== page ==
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March 15, 2024

Fintech in MENA is ready for its breakthrough moment

The Middle East and Northern Africa (MENA) region is ripe and flourishing.

That’s the biggest single takeaway I have after spending a week in Riyadh, Abu Dhabi and Dubai with QED's fintech stalwarts Nigel Morris, Bill Cilluffo and Chuckie Reddy.

During our visit, we co-hosted a breakfast with UK/Saudi VC 9900 Capital, an afternoon tea with Saudi home-grown fund Outliers VC and an industry networking event with our friends at VentureSouq. I also attended an investor dinner organized by Saudi fund of funds SVC and got an opportunity to meet the Saudi Government Minister for Communication and Information Technology.

In addition, we met many companies including payments and procurement SaaS Pluto, payments fintech Pemo, SME neobank Ziina, SME payments business Mamopay and BaaS provider Nymcard. Of course, there were plenty more that we didn’t meet this time that we look forward to getting to spend some time with as we get more acquainted with the region.

There is a massive opportunity here. The opportunity and excitement is palpable and it felt as if this region was on a different time schedule to the rest of the world. There’s real GDP growth, very high (and growing) GDP per capita, an abundant supply of downstream capital and a flourishing early VC ecosystem.

The ‘fintech gap’ – the lack of digital-first financial products enabled by technology – also exists, and we heard similar messages about incumbents’ reluctance to innovate because of few competitors compelling them to raise the bar as we have in many other geographies across the world.

Fintech funding represented $1.4 billion in MENA in 2023. Since 2021, there have been twice as many fintech deals closed compared with the next most popular sector, e-commerce.

Fintech's huge opportunity

While the TAM is generally small compared with other geographies in the QED portfolio (the combined Gulf Cooperation Council of Bahrain, Kuwait, Oman, Qatar, Saudi Arabia and the UAE is about 60 million people, smaller than Nigeria, Brazil, Mexico, Kenya or Egypt), opportunities are apparent.

Between the UAE and Saudi Arabia, there is a young, growing population of digitally native consumers with high spending power. Fifty-five percent of the population is under the age of 30, smart phone penetration is at 95 percent and high-net-worth individuals are flocking to the region. Both countries have a long-term vision to catalyze a growing tech sector with billions of dollars in state support.

Sixty-eight percent of the Middle Eastern population remains unbanked, and 85 percent of transactions in MENA are still cash based. Open banking infrastructure remains nascent, and while e-commerce is booming in places like the UAE (98 percent growth in 2002), a large percentage of transactions online require cash-on-delivery, demonstrating the opportunity there still is to transition more to pure digital payments.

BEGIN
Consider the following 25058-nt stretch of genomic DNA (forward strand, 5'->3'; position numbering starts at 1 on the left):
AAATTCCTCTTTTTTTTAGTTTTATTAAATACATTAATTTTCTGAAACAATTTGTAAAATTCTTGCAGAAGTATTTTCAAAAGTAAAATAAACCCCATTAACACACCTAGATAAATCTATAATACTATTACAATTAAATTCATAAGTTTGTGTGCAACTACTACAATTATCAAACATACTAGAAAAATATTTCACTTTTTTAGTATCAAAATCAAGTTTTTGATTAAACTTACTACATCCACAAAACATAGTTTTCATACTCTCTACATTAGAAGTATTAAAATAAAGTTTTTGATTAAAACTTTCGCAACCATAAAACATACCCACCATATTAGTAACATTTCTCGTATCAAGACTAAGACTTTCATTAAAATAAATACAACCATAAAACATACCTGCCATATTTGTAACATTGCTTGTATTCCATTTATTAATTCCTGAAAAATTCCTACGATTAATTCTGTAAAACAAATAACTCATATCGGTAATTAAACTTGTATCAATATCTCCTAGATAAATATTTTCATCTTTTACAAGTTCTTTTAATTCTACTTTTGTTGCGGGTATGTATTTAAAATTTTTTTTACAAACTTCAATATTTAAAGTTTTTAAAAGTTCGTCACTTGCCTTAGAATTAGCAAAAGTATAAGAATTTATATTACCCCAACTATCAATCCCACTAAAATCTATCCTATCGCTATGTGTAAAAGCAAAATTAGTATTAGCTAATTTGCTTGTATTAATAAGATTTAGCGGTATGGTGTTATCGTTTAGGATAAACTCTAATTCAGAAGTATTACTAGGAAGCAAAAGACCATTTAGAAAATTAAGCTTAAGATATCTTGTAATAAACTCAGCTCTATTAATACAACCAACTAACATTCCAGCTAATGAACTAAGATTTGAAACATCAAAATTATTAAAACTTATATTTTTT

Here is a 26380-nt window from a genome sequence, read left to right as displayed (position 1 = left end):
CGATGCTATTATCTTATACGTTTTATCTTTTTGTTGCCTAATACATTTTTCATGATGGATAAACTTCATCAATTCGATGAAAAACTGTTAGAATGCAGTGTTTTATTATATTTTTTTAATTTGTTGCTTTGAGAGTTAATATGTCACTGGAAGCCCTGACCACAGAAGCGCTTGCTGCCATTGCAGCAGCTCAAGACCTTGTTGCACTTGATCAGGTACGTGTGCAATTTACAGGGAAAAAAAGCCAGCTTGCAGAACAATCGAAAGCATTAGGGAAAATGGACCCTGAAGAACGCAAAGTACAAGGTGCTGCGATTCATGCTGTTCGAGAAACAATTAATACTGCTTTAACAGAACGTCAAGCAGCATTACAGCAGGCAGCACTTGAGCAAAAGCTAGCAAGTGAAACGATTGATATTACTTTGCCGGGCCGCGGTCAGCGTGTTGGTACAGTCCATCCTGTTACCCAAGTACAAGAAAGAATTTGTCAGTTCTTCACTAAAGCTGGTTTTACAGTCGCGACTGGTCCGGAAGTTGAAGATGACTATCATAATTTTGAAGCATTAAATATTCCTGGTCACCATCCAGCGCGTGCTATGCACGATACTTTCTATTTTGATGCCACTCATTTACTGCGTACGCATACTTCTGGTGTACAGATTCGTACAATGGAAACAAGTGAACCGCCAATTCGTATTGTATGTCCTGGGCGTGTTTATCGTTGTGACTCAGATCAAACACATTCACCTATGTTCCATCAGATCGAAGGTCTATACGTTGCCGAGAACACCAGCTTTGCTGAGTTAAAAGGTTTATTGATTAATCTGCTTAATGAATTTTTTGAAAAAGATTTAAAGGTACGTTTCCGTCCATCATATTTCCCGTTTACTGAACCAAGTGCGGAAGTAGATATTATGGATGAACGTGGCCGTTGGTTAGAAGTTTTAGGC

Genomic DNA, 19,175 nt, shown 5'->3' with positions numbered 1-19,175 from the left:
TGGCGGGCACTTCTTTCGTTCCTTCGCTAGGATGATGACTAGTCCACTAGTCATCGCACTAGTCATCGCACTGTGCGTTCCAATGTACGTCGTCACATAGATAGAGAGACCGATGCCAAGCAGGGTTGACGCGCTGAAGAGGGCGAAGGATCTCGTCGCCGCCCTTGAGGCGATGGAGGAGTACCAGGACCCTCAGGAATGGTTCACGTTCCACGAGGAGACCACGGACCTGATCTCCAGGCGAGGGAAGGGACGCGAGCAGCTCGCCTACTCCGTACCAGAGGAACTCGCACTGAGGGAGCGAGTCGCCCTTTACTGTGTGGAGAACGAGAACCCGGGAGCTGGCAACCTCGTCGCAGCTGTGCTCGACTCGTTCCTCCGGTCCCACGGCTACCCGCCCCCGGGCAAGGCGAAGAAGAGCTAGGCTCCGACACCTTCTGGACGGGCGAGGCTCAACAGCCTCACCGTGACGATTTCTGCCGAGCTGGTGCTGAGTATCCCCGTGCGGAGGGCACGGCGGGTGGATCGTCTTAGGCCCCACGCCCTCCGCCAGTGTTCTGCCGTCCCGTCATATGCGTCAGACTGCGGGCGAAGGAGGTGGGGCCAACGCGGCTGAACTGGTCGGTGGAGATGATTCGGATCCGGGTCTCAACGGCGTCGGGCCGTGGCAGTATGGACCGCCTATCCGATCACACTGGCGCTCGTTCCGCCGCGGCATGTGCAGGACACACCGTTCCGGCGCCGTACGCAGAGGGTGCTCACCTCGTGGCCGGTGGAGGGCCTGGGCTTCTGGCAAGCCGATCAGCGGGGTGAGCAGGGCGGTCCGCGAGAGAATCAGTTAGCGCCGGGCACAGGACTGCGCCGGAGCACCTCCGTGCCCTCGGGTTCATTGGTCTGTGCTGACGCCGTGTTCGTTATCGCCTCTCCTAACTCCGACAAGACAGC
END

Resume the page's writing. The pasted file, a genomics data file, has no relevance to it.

The UAE has a population of 10 million, 90 percent of which are immigrants. The opportunity to serve this group with frictionless financial products is limitless. In addition, a very open regulatory environment with forward-thinking regulators is attracting incredible talent, capital and companies. Entrepreneurial talent is huddled around the region and we’ve already seen many large global companies like Visa and Google use the UAE as base for the region.

In Saudi Arabia, meanwhile, the country is opening up massively with a lot of investment both into physical and digital infrastructure.

Don’t forget, the GDP per capita in Saudi Arabia is $25,000 and UAE is $45,000. By comparison, the GDP in Brazil and South Africa is $7,500. In Nigeria and India it’s $2,500. This translates into generally much higher average revenue per user which, in turn, manifests in very interesting ways in sub-verticals like wealth management or SMEs.

The SME sector is growing fast (170 percent growth since 2016; 30 percent growth since last year) and is the highest non-oil contributor to GDP in the UAE, but it is still highly underserved from banks. The share of loans given to SMEs in the MENA region ranks as the lowest in the world, standing at an average of 7.6 percent of total bank loans.

All of that is to say there are so many tailwinds across a number of verticals and sectors that we know so well. All in all, it was a great trip and we left more bullish than we went in and we’ll continue to work to build lasting relationships in the region. Maybe we'd find a diamond (or Unicorn) in the rough!